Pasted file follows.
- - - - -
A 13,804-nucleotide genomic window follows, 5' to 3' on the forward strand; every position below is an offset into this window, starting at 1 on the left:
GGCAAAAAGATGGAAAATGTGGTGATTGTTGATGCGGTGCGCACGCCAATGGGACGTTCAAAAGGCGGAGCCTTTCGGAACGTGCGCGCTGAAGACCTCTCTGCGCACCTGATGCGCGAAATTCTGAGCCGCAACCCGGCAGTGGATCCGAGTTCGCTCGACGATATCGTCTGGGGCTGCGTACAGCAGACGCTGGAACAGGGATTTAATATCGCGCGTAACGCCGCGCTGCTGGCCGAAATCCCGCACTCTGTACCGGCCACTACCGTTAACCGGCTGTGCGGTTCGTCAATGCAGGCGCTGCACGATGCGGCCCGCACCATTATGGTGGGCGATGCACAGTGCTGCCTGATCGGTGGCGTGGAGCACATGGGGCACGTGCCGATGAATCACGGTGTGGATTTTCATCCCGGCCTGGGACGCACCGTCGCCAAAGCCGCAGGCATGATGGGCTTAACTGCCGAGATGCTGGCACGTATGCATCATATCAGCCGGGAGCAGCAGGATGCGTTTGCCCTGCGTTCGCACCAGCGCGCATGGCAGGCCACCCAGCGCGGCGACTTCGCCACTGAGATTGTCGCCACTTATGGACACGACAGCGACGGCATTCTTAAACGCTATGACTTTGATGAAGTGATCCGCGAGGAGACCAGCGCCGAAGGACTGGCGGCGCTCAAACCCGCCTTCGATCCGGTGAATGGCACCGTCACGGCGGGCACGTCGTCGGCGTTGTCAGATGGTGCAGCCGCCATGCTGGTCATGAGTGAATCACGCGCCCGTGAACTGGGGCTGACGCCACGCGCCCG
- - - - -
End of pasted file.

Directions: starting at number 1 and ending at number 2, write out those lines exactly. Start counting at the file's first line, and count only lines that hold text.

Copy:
A 13,804-nucleotide genomic window follows, 5' to 3' on the forward strand; every position below is an offset into this window, starting at 1 on the left:
GGCAAAAAGATGGAAAATGTGGTGATTGTTGATGCGGTGCGCACGCCAATGGGACGTTCAAAAGGCGGAGCCTTTCGGAACGTGCGCGCTGAAGACCTCTCTGCGCACCTGATGCGCGAAATTCTGAGCCGCAACCCGGCAGTGGATCCGAGTTCGCTCGACGATATCGTCTGGGGCTGCGTACAGCAGACGCTGGAACAGGGATTTAATATCGCGCGTAACGCCGCGCTGCTGGCCGAAATCCCGCACTCTGTACCGGCCACTACCGTTAACCGGCTGTGCGGTTCGTCAATGCAGGCGCTGCACGATGCGGCCCGCACCATTATGGTGGGCGATGCACAGTGCTGCCTGATCGGTGGCGTGGAGCACATGGGGCACGTGCCGATGAATCACGGTGTGGATTTTCATCCCGGCCTGGGACGCACCGTCGCCAAAGCCGCAGGCATGATGGGCTTAACTGCCGAGATGCTGGCACGTATGCATCATATCAGCCGGGAGCAGCAGGATGCGTTTGCCCTGCGTTCGCACCAGCGCGCATGGCAGGCCACCCAGCGCGGCGACTTCGCCACTGAGATTGTCGCCACTTATGGACACGACAGCGACGGCATTCTTAAACGCTATGACTTTGATGAAGTGATCCGCGAGGAGACCAGCGCCGAAGGACTGGCGGCGCTCAAACCCGCCTTCGATCCGGTGAATGGCACCGTCACGGCGGGCACGTCGTCGGCGTTGTCAGATGGTGCAGCCGCCATGCTGGTCATGAGTGAATCACGCGCCCGTGAACTGGGGCTGACGCCACGCGCCCG